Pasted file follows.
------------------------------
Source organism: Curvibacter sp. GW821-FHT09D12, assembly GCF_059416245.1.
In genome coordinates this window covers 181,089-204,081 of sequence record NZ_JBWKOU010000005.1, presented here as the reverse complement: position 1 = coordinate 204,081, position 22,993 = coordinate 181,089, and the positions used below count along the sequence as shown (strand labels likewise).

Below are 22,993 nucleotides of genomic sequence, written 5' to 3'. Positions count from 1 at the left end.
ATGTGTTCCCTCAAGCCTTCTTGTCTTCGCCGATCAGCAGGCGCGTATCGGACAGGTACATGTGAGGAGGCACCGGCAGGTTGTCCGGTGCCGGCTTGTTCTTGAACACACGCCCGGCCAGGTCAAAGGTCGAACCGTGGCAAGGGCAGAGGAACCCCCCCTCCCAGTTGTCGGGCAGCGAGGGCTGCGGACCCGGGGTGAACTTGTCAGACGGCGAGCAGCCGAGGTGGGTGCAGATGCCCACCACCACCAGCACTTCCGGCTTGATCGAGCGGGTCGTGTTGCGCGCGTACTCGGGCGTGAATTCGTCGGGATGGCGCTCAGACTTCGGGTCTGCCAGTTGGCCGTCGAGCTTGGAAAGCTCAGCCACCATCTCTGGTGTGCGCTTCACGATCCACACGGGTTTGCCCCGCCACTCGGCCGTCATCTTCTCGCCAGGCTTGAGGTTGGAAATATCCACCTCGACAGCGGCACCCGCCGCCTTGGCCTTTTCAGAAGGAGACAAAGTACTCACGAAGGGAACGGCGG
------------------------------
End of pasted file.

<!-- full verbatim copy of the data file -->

Source organism: Curvibacter sp. GW821-FHT09D12, assembly GCF_059416245.1.
In genome coordinates this window covers 181,089-204,081 of sequence record NZ_JBWKOU010000005.1, presented here as the reverse complement: position 1 = coordinate 204,081, position 22,993 = coordinate 181,089, and the positions used below count along the sequence as shown (strand labels likewise).

Below are 22,993 nucleotides of genomic sequence, written 5' to 3'. Positions count from 1 at the left end.
ATGTGTTCCCTCAAGCCTTCTTGTCTTCGCCGATCAGCAGGCGCGTATCGGACAGGTACATGTGAGGAGGCACCGGCAGGTTGTCCGGTGCCGGCTTGTTCTTGAACACACGCCCGGCCAGGTCAAAGGTCGAACCGTGGCAAGGGCAGAGGAACCCCCCCTCCCAGTTGTCGGGCAGCGAGGGCTGCGGACCCGGGGTGAACTTGTCAGACGGCGAGCAGCCGAGGTGGGTGCAGATGCCCACCACCACCAGCACTTCCGGCTTGATCGAGCGGGTCGTGTTGCGCGCGTACTCGGGCGTGAATTCGTCGGGATGGCGCTCAGACTTCGGGTCTGCCAGTTGGCCGTCGAGCTTGGAAAGCTCAGCCACCATCTCTGGTGTGCGCTTCACGATCCACACGGGTTTGCCCCGCCACTCGGCCGTCATCTTCTCGCCAGGCTTGAGGTTGGAAATATCCACCTCGACAGCGGCACCCGCCGCCTTGGCCTTTTCAGAAGGAGACAAAGTACTCACGAAGGGAACGGCGG